Portland Before Portlandia
March 8, 2017
By guest blogger Nicole Hunt
On January 21, 2011, Portlandia premiered on IFC. The show portrayed Portland as “a place young people go to retire.” (This was never entirely untrue.) The flannel wearing, brunch going, quirky characters personified a city that had always walked to the beat of its own drum. While some Portlanders loved to hate the often uncomfortably accurate portrayal of the city, others argued that the show was borderline insulting and over the top. Whether you love Carrie Brownstein and Fred Armisen or loathe the day they signed their Portlandia contracts, there is one thing most lifelong Portlanders can agree on: Portlandia has completely changed the landscape of Portland and welcomed a new attitude to the Rose City.
In somewhat of a self-fulfilling prophecy, Portlandia brought out the show’s characters in full daylight and began to morph the city into the show. People from all over America loved the portrayal and began moving here in large masses, bringing with them the understanding that they would be welcomed by hipsters, high end boutiques, and unique housing. As Portland moves further and further away from its roots and dives deeper in the world designed by IFC, let’s indulge our nostalgia and reminisce about things we miss about Portland before Portlandia.
The Starry Night Club: Once one of the most popular nightlife destinations in the city, the Starry Night Club was shut down after the owner strangled an employee. Yikes! You can still visit the building (now the Roseland Theater) is considered one of the city’s most haunted venues… Makes sense.
Ramblin Rod: A staple on Portland television, Ramblin Rod Anders delighted viewers with his “best smile contest.” (Full disclosure, I may or may not have won this contest as a child.) Unfortunately, Anders passed away in 2002, ending the iconic TV show.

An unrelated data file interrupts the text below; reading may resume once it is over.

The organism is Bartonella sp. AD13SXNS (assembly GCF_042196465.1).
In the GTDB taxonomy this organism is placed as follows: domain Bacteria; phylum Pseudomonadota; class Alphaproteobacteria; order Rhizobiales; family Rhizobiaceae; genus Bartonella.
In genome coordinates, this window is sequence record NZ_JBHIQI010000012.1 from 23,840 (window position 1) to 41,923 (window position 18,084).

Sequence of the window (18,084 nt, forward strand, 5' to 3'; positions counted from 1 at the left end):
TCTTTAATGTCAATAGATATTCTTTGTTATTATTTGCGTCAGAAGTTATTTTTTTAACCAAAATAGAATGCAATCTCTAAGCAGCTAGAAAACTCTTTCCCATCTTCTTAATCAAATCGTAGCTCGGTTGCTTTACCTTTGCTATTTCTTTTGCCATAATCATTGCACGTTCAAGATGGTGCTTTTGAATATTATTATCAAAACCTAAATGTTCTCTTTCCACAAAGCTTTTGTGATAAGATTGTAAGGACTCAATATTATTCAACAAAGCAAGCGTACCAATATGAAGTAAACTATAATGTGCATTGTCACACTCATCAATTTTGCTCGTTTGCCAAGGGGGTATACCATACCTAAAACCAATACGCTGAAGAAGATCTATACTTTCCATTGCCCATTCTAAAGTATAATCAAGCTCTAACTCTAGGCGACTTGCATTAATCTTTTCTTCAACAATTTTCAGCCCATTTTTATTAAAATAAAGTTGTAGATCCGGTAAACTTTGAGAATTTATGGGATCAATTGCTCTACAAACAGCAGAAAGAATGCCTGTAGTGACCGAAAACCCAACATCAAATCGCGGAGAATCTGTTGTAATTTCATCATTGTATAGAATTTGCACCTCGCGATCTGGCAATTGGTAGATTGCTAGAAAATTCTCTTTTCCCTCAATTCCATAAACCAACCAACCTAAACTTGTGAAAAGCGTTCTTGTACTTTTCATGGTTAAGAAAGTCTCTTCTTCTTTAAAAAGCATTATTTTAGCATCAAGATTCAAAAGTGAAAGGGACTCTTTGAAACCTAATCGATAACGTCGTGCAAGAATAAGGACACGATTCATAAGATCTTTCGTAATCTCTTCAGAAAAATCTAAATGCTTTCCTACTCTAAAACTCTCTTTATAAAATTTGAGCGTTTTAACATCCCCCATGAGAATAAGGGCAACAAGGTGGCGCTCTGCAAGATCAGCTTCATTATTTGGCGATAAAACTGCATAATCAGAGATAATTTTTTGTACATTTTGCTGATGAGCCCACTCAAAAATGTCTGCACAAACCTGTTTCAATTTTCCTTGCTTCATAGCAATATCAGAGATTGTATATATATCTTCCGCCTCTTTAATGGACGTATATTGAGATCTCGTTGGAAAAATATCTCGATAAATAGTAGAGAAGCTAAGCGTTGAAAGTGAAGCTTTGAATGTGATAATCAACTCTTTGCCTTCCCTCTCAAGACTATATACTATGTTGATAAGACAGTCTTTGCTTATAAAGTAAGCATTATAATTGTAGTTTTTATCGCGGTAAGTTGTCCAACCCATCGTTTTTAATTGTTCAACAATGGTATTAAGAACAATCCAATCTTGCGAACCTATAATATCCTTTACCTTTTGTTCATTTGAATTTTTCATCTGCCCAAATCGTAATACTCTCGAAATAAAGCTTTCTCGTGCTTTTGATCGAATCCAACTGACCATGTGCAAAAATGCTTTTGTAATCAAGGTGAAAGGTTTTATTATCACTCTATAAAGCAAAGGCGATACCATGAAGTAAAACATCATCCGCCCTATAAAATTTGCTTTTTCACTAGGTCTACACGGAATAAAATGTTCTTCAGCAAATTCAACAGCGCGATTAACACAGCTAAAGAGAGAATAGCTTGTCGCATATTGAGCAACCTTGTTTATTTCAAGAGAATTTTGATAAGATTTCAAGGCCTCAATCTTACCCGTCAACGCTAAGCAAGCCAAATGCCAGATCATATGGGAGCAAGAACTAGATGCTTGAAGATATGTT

Satyricon: Throughout the 80s and 90s, Satyricon hosted some of the most iconic bands and musicians in Old Town Portland beforeabruptly closing in 2003. Courtney Love and Kurt Cobain even met there in the 80s. You can find a lively dose of Satyricon nostalgia on the Facebook page "I hung out at Satyricon back in the day".
Clyde Drexler: Remember the days when Clyde “The Glide” Drexler wore the Blazers uniform and took the team to the NBA championships? He was a ten-time All-Star, and named one of the 50 Greatest Players in NBA History. Today, the Blazers still play, but it’s not the same as it was in the glory days of the 90s.
The Drive-In Theater: Through the 1980s, Powell Blvd housed the Powell Blvd Drive In. For over three decades, families and friends came together to watch classic movies on the big screen. Unfortunately, in the late 1980s, the theater was deemed a “nuisance” to the neighborhood and was forced to close its doors forever.
Affordable Rent: With the influx of so many people fleeing to Brownstein’s and Armisen’s view of Portland, rents have skyrocketed. Lifelong Portlanders miss the days of $500/month rent for a sizable two bedroom apartment.
The Portland Beavers: For more than a century (1903-2010) families and friends gathered for games in PGE Park. The Beavers started as a Pacific Coast League team and ended as a Triple-A team. People across the city mourned when PGE Park was dismantled to build Jeldwyn Field, home to the Portland Timbers.
There are a lot to miss from the glory days of Portland (and this list is by no means exhaustive), but no matter how much we look back or wonder where we would be if Portlandia had never landed on our docks, there’s no denying that we love this city. We love the people and the food. We love the culture, the art, and the optimism. We love the acceptance and the donuts (even if the lines are insanely long now). This is our city and we will defend it to the end.
Need more of Portland's past? See Wild & Reckless and read The Oregonian's "Portland in the 1990s - dirty, weird, a place to disappear and its sorely missed."
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